Working from home and tax relief for employees

What does the evolution of technology and flexible working mean for tax relief for employees? In this piece, we find out.

Over the past ten years the evolution of technology has opened doors to new working opportunities for employees. It was not that long ago that mobile phones were the size of a brick. Now emails and the internet can be accessed on the move. However, while technology has moved on, travelling to work has become more difficult. The solution has been to offer employees flexible work from home. But what does this mean for tax relief for employees?

Expenses and tax relief for employees

When employees are required to work from home as part of their contracted work, it becomes essential for their employer to reimburse them for any household expenses they incur as a direct result of carrying out their employment duties at home. In the absence of support from their employer, employees are within their rights to claim tax relief for the expenses on their self-assessment tax form if you complete one or through correspondence under the PAYE system. HMRC defines this form of business tax relief as the use of your personal savings for travel or items you must purchase for your job. If you only use home in a minimal way to carry out work duties, such as writing up business records, the HMRC will now accept a £4 per week, or £208 per year, office deduction.

In order to make a claim, employees should keep a detailed record of all payments outlining how additional household expenditure was incurred during their working hours. And, we’d recommend you do the same! Create a spreadsheet or logbook with all payments listed so in the event of any questions arising regarding employee expenses it is clear what needs to be covered.

Travel and mileage

Where the employee’s workplace is their home and they are travelling to their visit the company’s office building (ie regular commuting), these journeys will not be eligible for tax relief. If the employee is visiting a client for a business meeting across town, the cost of travel should be eligible for tax relief and will need to be accounted for in the same way as office-based employees.

To work out if your employees are legitimately owed money back for travel, request they add up their business mileage for the year and multiply it by the approved mileage rates. This will give you an accurate calculation of their travel costs.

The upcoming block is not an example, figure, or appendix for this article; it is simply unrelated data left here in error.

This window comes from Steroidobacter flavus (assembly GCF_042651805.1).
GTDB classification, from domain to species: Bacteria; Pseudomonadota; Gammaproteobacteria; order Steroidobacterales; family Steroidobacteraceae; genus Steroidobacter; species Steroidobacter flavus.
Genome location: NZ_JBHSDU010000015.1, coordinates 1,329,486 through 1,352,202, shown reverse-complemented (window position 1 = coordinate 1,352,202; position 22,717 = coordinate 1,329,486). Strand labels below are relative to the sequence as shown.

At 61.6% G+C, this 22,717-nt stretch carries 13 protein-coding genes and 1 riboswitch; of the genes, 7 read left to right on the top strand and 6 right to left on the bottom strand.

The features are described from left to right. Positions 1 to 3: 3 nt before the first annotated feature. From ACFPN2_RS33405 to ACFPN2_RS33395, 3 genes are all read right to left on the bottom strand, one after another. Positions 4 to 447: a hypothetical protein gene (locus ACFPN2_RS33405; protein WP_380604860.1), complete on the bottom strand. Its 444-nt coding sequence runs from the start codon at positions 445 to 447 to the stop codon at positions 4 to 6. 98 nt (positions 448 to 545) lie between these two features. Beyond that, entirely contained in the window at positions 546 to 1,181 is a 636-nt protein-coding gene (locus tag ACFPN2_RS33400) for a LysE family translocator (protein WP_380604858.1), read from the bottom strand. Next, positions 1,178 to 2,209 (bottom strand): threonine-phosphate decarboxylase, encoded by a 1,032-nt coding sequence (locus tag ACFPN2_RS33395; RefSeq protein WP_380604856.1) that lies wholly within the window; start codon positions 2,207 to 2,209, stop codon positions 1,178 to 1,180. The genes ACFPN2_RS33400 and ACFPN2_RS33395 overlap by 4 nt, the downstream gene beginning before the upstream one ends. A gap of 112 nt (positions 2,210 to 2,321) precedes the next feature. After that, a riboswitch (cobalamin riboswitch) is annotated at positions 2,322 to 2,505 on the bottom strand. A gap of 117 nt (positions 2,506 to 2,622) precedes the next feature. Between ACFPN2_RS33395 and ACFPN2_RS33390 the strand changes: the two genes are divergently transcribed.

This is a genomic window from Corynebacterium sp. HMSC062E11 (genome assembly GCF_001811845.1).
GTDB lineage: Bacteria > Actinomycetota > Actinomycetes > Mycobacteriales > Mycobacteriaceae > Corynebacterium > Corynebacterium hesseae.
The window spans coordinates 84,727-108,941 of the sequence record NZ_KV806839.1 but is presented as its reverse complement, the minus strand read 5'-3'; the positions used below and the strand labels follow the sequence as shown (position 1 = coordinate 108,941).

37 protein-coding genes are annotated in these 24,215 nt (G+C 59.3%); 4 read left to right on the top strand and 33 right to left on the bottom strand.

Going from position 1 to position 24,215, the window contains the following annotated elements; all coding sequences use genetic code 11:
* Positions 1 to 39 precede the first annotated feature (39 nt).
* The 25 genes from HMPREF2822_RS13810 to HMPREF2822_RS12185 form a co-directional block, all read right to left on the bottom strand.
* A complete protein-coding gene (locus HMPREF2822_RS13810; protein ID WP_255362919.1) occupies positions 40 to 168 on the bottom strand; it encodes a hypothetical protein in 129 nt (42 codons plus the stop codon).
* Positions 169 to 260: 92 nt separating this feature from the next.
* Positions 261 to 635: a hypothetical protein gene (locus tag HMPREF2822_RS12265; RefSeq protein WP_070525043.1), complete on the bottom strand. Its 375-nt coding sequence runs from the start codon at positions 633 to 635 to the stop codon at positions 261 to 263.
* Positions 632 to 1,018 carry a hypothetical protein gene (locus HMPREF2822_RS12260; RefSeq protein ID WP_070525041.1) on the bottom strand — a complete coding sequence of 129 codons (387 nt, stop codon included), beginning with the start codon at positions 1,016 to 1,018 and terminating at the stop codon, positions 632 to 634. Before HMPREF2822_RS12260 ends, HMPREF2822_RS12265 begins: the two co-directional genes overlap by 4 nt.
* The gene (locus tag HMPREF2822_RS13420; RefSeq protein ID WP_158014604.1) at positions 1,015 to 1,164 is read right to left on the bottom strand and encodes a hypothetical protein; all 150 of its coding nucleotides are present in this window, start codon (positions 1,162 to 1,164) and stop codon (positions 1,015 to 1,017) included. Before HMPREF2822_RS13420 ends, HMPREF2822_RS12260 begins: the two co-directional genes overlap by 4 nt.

Utility bills

When employees are required to work from home, it’s important they keep warm, comfortable and equipped for the day ahead. For this reason, there is tax relief for employees who have incurred costs as a direct result of working from home, such as heating and lighting. The costs of things that must be paid regardless of homeworking, like mortgage payments, water rates or council tax are excluded.

Internet and business calls

Customer expectations are growing all the time and so more and more businesses are turning to the internet for a solution. This means employees who work from home are reliant on the use of good internet access and a phone to make important business calls. If the employee has taken out an internet contract for the purpose of carrying out work duties at home, the employee can claim tax relief on this if their employer does not reimburse them in full for the cost incurred.


The reimbursement of employee expenses is a great way to ensure your employees are not paying out more than is necessary. This will give them peace of mind when working from home and ensure they don’t make a claim for the money you failed to pay out. Allowing your employees to dip into their own pockets to pay for required working materials will put your business’ reputation on the line and could lose you work in the long run. In contrast, letting employees know they can claim tax relief from HMRC for the costs of this can only work in your favour because they may not be aware this service is available to them.

It is important to note the difference between an employee who is required to work from home and choosing to do so, as tax relief for employees will differ in each circumstance.

If you would like any further information about what expenses should be reimbursed, or perhaps you’re an employee looking to make a claim for tax relief, then please seek advice from a professional with expert knowledge and experience in accepted Tax Rebates.

Further reading on tax relief

Ben Lobel

Ben Lobel

Ben Lobel was the editor of from 2010 to 2018. He specialises in writing for start-up and scale-up companies in the areas of finance, marketing and HR.

Related Topics

Working from home

Leave a comment